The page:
Susan Gilchrist pairs lonely Londoners with neighbours for charity BEfriend. She says it needs to happen more

One of our clients, a woman in her sixties called Magda, recently came to the end of the BEfriend scheme. (We match volunteers with local people who are isolated or have diagnosed mental health problems.)

When she started, she had severe depression and her relationships with family and friends had broken down to the point where she was completely isolated and fearful of leaving the house. At our first meeting, she cried for the entire time I was with her. After being matched with a local volunteer, they started going for walks together, then as they got to know each other better, they both went to art groups and yoga classes. Now Magda has rebuilt her relationships with her loved ones, started new hobbies and told me that she has finally found ‘peace, comfort and happiness’.

It really shows the impact of schemes such as this one. One of the positive outcomes of the pandemic has been that more people are looking out for their neighbours and getting involved in their local communities. I think having more schemes such as BEfriend rolled out across London would help a lot of people have a better quality of life and make them feel like they matter, which has to be a win-win situation.

Artists will get their dues

Serious culture head Block 336 director/artist Jane Hayes Greenwood imagines a better world for creatives

Artists themselves need affordable spaces to live and work in our city. If we are to leverage the transformative capacity of art and ideas, the art world needs to better support artists, giving them the funding and mentoring they need to take risks and make great work. While art’s critical edge must be preserved, we should not expect artists to be responsible for responding to social issues only; artists must feel free to respond to whatever they want.

The people that are privileged enough to be able to make choices about what art gets seen should do the hard work needed to open up opportunities to creative people who are making exceptional work but who are under-represented.

And finally, those who enjoy the arts and can afford to support it, should.

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Picture: Andy Parsons/Jenni Sparks
Picture: Andy Parsons/Jenni Sparks
Picture: Andy Parsons/Jenni Sparks

Older Londoners won’t be written off

Ingrid Nachstern faced stigma when she trained to be a ballet teacher in midlife. Now she’s 66 and still pliéing like a boss

I started training to be a ballet teacher at 38 and a relative made a negative comment. Something about me ‘prancing around in a leotard’. It almost put me off. But I made a decision to not let it get to me. I’m now 66 and still prancing about in my leotard, doing daily ballet lessons at dance schools such as Pineapple and Danceworks.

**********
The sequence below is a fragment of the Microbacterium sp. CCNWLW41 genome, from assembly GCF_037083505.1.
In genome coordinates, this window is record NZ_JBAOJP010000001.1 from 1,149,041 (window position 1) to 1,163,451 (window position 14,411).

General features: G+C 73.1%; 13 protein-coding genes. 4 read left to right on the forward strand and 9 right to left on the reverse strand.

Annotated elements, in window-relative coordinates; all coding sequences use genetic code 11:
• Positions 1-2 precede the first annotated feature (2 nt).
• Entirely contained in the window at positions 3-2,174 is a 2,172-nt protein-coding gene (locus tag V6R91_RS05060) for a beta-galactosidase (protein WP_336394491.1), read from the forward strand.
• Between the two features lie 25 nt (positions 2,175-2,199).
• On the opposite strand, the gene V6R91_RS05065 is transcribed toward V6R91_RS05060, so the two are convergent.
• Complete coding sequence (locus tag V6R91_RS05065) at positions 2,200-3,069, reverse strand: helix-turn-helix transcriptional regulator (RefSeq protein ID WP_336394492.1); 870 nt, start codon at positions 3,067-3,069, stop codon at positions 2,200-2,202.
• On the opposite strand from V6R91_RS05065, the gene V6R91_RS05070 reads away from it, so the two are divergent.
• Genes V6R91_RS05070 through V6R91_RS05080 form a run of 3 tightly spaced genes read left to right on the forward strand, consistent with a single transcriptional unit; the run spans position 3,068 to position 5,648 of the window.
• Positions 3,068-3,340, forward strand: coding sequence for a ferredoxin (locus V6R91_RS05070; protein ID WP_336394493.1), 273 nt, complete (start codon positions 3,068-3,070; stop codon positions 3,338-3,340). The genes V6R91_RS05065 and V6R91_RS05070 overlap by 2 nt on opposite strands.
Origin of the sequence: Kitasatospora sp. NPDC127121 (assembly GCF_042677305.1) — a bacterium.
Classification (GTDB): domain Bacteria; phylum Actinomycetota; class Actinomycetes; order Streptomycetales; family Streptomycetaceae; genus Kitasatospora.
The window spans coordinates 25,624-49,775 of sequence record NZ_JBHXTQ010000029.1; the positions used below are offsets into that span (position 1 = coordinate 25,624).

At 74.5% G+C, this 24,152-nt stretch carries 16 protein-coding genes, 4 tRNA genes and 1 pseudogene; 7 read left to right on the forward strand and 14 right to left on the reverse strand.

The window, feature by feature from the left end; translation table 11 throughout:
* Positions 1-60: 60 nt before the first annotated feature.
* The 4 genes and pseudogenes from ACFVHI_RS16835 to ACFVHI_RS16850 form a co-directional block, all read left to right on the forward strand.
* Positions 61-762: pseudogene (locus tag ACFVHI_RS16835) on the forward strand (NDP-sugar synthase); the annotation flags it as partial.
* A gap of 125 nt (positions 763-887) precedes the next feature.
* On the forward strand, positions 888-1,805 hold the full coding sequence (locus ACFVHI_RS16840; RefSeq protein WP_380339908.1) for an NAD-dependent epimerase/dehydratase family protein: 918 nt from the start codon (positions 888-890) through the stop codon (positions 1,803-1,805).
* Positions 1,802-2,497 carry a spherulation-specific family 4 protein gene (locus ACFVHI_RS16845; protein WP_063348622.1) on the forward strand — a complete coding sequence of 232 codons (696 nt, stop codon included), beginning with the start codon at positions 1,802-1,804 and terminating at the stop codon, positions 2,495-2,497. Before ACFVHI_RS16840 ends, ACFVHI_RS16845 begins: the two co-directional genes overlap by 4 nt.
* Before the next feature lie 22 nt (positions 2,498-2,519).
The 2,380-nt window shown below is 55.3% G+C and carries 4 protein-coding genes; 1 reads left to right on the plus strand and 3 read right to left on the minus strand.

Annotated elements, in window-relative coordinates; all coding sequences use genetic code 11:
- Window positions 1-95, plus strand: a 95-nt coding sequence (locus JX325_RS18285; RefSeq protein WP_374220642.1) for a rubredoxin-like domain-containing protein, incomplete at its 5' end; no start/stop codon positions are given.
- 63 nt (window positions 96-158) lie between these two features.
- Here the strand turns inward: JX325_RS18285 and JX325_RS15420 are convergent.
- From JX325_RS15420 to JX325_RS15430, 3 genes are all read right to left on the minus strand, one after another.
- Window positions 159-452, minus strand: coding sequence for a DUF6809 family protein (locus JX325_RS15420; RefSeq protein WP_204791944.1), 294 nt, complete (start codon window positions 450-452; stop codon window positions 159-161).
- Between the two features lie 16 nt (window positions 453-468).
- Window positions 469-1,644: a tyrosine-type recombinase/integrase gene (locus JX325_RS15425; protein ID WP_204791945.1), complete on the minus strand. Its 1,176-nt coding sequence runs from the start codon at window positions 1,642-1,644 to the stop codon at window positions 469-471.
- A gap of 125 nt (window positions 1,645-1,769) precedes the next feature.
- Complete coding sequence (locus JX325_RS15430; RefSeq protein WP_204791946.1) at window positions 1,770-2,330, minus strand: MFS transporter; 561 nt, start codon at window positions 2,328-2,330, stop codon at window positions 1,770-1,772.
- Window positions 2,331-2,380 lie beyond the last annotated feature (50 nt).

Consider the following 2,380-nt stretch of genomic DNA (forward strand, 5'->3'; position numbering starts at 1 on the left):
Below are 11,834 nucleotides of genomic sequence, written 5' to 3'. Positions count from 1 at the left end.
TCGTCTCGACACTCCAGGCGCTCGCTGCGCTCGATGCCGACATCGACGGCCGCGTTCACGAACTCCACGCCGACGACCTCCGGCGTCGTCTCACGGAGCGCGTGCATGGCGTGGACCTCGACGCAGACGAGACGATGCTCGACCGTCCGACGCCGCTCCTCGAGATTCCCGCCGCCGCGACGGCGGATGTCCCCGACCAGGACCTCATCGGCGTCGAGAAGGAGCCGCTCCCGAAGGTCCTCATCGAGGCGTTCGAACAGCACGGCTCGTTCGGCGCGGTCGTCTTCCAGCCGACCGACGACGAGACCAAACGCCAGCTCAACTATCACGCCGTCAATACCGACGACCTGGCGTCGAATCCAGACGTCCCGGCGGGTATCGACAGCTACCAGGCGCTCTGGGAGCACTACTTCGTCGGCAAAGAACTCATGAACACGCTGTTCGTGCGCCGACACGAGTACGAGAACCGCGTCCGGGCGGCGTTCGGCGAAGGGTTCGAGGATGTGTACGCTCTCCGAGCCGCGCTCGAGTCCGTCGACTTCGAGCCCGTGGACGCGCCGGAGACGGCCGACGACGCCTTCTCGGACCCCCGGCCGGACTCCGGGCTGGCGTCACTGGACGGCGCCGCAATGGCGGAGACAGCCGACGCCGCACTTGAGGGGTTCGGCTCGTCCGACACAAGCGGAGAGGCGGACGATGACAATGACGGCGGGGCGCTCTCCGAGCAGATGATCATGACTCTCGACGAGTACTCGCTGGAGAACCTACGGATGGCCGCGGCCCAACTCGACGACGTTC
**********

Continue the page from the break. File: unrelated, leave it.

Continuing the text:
I do my lessons alongside people in their twenties but I never feel discouraged, and love challenging myself. I even did my first solo performance in New York in 2011. Doing ballet keeps me feeling young. There’s a meditative quality to it – you have to concentrate otherwise you’ll injure yourself, and you have to remember loads of different sequences.

There is stereotyping about what older people are capable of. Especially after lockdown when people four years older than me were told to shield. It felt like a lot of older people were being written off, which was really unfair. I think it’s easy to lose self-confidence as you age. My attitude is not to apologise for anything. I have more courage now than I had when I was 20. I hope that I’ll still be doing ballet in my eighties. The way I see it is you only have one life, so you should live it doing what you love no matter what your age is.

Zones 2-6 will contain good things too

Comedian Will Duggan demands that the outskirts are no longer overlooked

London needs to be aware of how big it is. You know when you get a dog that was a little puppy and now it’s a great dane but it still thinks it’s a little puppy and can sit in your lap? That’s London. A lot of the rest of the country gets annoyed about how everything is London-centric; I think London gets annoyed about how central-London-centric London is. I would give each of the boroughs more devolved power. And equal funding. The Georgian reign is over; we don’t need Horse Guards Parade any more. I demand that Good Things – culture, attractions, 400-seater comedy venues – are placed at five-mile intervals throughout the city. It sounds a lot, but all spaces can be comedy spaces: pubs, cafés, hospital waiting rooms. You just need tickets and a microphone.

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Illustration: Jenni Sparks